VIDEO: Demolition crew topples defunct surge tower at B.C. hydroelectric project

Towers were in operation from 1947 to 2018, and protected 1.8-km long penstocks

And then there were two…

The contractor for BC Hydro’s John Hart Generating Station project in Campbell River successfully felled one of three historic surge towers Friday morning.

“At about 10:20 am, we detonated precise explosives attached to some of the base girders of the tower so it directionally fell as planned, similar to a large tree, up the penstock corridor,” said BC Hydro spokesperson Stephen Watson.

The demolition was part of the approximately $1 billion John Hart Generating Station Replacement Project which moved generating facilities underground to make them seismically safer. Currently, the old above-ground structures are being removed.

A 450-metre safety closure radius was put in place around the surge towers, so the two access roads into the site and the surrounding public trails were closed off for the controlled blast event. The contractor InPower BC, with FMI/ASL-JV and subcontractor Pacific Blasting and Demolition leading the actual surge tower removal, obtained a blast permit from the City of Campbell River. People near the site may have heard the blast and wondered what the sound was from.

For the felling process, some of the eight supporting legs of the tower were cut using linear shape charges, with kicker charges used to ensure full metal separation and displacement.

“We will now remove the felled surge tower, with the steel to be recycled,” Watson said. “The second tower may be felled sometime next week.”

The third (south) tower, while not part of the new hydroelectric facilities, is in good condition and will stay in place given it has communications equipment and is a visual aid to the local airport. There is also the heritage value in keeping one tower in place, Watson said.

At 90 metres or 295 feet tall, for a period of time the surge towers were the highest structures on Vancouver Island. The iconic white towers are visible from certain areas of Campbell River, including from boats on the ocean.

They were in operation from 1947 to 2018, and protected the 1.8-km long penstocks that led from the dam to the generating station from short duration water pressure changes that occur when the flow velocity is increased or decreased. They do this by allowing the water to go up, or conversely come down. The surge tanks were half-filled with water and at the same elevation as the upstream John Hart Reservoir.

The old John Hart facility was officially shut down last fall and replaced with a new and improved underground hydroelectric facility. The old facility is being removed.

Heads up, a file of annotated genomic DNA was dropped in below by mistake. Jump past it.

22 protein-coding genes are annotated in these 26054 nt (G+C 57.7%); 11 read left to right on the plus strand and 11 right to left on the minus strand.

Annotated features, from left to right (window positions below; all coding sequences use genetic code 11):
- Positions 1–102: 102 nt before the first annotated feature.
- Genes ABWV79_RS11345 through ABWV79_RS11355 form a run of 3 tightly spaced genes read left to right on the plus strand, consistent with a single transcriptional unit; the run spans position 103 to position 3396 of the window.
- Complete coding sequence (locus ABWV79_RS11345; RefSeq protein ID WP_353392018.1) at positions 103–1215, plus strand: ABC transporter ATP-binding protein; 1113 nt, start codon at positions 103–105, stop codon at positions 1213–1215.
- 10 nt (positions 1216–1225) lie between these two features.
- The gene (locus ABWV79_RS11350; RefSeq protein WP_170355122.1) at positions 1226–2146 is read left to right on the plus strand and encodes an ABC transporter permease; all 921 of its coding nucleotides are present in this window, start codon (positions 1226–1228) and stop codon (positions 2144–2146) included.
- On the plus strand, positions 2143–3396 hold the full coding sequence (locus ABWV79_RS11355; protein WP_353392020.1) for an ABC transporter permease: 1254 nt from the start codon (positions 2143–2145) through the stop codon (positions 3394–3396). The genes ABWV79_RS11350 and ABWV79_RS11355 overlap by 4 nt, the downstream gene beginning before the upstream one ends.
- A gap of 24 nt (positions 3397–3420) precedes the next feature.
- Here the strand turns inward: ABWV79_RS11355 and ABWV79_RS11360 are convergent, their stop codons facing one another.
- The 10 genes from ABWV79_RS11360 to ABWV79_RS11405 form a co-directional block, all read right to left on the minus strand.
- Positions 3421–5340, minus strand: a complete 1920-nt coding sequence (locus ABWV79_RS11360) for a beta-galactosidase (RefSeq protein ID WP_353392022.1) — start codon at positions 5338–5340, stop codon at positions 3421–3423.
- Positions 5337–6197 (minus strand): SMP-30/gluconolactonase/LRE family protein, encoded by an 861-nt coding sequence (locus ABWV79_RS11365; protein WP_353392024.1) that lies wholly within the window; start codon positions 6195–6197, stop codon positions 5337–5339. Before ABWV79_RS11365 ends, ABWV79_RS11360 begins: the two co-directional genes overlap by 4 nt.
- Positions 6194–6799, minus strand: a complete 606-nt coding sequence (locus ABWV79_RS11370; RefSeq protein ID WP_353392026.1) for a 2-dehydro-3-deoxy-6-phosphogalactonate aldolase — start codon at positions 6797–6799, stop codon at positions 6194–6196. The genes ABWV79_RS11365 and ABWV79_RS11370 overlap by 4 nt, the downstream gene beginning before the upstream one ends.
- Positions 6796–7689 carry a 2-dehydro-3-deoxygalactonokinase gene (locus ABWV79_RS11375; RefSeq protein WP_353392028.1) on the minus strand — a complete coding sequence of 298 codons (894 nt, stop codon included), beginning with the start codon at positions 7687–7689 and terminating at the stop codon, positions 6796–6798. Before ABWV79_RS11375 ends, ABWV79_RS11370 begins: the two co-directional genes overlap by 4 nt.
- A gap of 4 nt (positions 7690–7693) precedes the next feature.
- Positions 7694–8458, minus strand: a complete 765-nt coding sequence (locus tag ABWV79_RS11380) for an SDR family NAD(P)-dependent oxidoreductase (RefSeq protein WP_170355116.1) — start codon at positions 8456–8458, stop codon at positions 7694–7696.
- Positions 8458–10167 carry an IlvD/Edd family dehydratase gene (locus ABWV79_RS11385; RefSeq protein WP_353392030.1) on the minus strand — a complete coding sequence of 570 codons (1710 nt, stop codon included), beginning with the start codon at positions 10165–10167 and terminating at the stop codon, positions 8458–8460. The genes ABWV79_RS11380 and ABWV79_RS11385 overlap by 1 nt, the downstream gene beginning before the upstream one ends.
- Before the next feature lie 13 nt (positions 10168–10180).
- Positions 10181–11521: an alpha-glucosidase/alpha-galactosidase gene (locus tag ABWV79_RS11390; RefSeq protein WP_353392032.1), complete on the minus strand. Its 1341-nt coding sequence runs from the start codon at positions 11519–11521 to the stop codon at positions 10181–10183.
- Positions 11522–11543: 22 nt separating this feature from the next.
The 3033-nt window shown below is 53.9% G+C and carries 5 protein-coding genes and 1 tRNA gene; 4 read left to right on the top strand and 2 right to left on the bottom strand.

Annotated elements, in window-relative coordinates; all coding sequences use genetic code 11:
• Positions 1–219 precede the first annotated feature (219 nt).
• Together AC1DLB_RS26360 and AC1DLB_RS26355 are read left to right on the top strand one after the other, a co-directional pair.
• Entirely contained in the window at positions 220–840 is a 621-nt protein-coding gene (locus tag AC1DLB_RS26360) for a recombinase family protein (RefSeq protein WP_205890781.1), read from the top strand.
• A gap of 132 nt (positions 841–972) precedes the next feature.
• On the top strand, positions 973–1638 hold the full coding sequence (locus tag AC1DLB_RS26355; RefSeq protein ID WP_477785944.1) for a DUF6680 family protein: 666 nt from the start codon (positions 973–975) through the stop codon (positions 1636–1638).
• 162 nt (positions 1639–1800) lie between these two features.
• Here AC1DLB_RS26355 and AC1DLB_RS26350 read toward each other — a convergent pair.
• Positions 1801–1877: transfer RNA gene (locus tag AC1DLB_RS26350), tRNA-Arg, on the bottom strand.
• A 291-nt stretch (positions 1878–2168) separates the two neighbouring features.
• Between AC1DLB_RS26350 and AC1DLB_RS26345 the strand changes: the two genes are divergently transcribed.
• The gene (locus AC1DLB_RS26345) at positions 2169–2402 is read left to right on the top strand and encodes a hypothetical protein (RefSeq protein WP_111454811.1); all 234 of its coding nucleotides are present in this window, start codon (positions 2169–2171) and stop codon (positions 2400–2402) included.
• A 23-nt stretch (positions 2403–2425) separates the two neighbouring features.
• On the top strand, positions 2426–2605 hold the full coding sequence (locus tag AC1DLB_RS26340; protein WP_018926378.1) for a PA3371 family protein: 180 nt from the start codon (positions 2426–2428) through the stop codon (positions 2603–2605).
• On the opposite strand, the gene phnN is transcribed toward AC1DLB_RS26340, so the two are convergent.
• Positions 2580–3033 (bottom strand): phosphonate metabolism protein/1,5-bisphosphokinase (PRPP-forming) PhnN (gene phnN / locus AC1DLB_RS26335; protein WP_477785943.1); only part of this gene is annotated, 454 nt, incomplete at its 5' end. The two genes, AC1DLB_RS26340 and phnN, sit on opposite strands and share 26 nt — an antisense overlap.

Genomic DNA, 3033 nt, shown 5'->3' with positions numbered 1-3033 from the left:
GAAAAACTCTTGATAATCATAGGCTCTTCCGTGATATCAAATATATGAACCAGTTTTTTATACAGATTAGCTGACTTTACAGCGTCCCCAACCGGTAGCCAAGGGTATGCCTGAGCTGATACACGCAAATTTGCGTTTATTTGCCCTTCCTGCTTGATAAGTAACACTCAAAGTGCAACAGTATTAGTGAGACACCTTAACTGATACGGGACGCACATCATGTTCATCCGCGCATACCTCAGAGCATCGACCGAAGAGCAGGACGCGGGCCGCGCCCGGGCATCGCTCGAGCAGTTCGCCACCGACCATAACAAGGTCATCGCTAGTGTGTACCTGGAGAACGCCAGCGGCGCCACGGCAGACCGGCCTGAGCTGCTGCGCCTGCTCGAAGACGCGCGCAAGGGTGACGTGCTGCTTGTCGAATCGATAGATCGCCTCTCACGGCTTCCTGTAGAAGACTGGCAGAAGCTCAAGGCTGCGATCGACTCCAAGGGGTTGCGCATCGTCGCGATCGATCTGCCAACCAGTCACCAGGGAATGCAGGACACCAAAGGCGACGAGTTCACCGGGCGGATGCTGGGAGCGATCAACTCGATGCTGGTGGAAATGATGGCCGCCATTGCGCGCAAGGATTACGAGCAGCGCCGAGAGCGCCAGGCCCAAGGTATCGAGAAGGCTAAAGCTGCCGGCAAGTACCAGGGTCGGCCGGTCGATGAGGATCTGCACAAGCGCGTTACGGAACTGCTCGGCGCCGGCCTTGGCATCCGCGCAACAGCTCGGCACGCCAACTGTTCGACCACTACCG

RELATED: Water to be diverted from generating station tunnels to Elk Falls Canyon

RELATED: Campbell River’s Canyon View Trail loop to be opened up by end of summer


@AlstrT
editor@campbellrivermirror.com

Like us on Facebook and follow us on Twitter

Get local stories you won't find anywhere else right to your inbox.
Sign up here

Just Posted

Williams Lake establishes $100K emergency fund in response to COVID-19

Emergency fund will enable City to provide assistance during pandemic

Williams Lake Garden Club creates new community seed library

For now residents can request seeds for pick up or delivery due to COVID-19 precautions

COVID-19: City of Williams Lake issues reminder for residents to keep socially distant

The City has imposed a special regulation at the tennis courts

Warmer temperatures in the forecast for Cariboo Chilcotin, nights still cool

We checked in about winter with four women living in four directions of Williams Lake

COVID-19: 4 new deaths, 25 new cases but only in Vancouver Coastal, Fraser Health

A total of 1,291 people have tested positive for the novel coronavirus

COVID-19: Don’t get away for Easter weekend, Dr. Bonnie Henry warns

John Horgan, Adrian Dix call 130 faith leaders as holidays approach

COVID-19: Trudeau says 30K ventilators on the way; 3.6M Canadians claim benefits

Canada has seen more than 17,000 cases and at least 345 deaths due to COVID-19

RCMP call on kids to name latest foal recruits

The baby horses names are to start with the letter ‘S’

As Canadians return home amid pandemic, border crossings dip to just 5% of usual traffic

Non-commercial land crossing dipped by 95%, air travel dropped by 96 per cent, according to the CBSA

Logan Boulet Effect: Green Shirt Day calls on Canadians to become organ donors

While social distancing, the day also honours the 16 lives lost in the 2018 Humboldt Broncos Crash

COMMENTARY: Knowing where COVID-19 cases are does not protect you

Dr. Bonnie Henry explains why B.C. withholds community names

B.C. wide burning restrictions come into effect April 16

‘Larger open burns pose an unnecessary risk and could detract from wildfire detection’

Most Read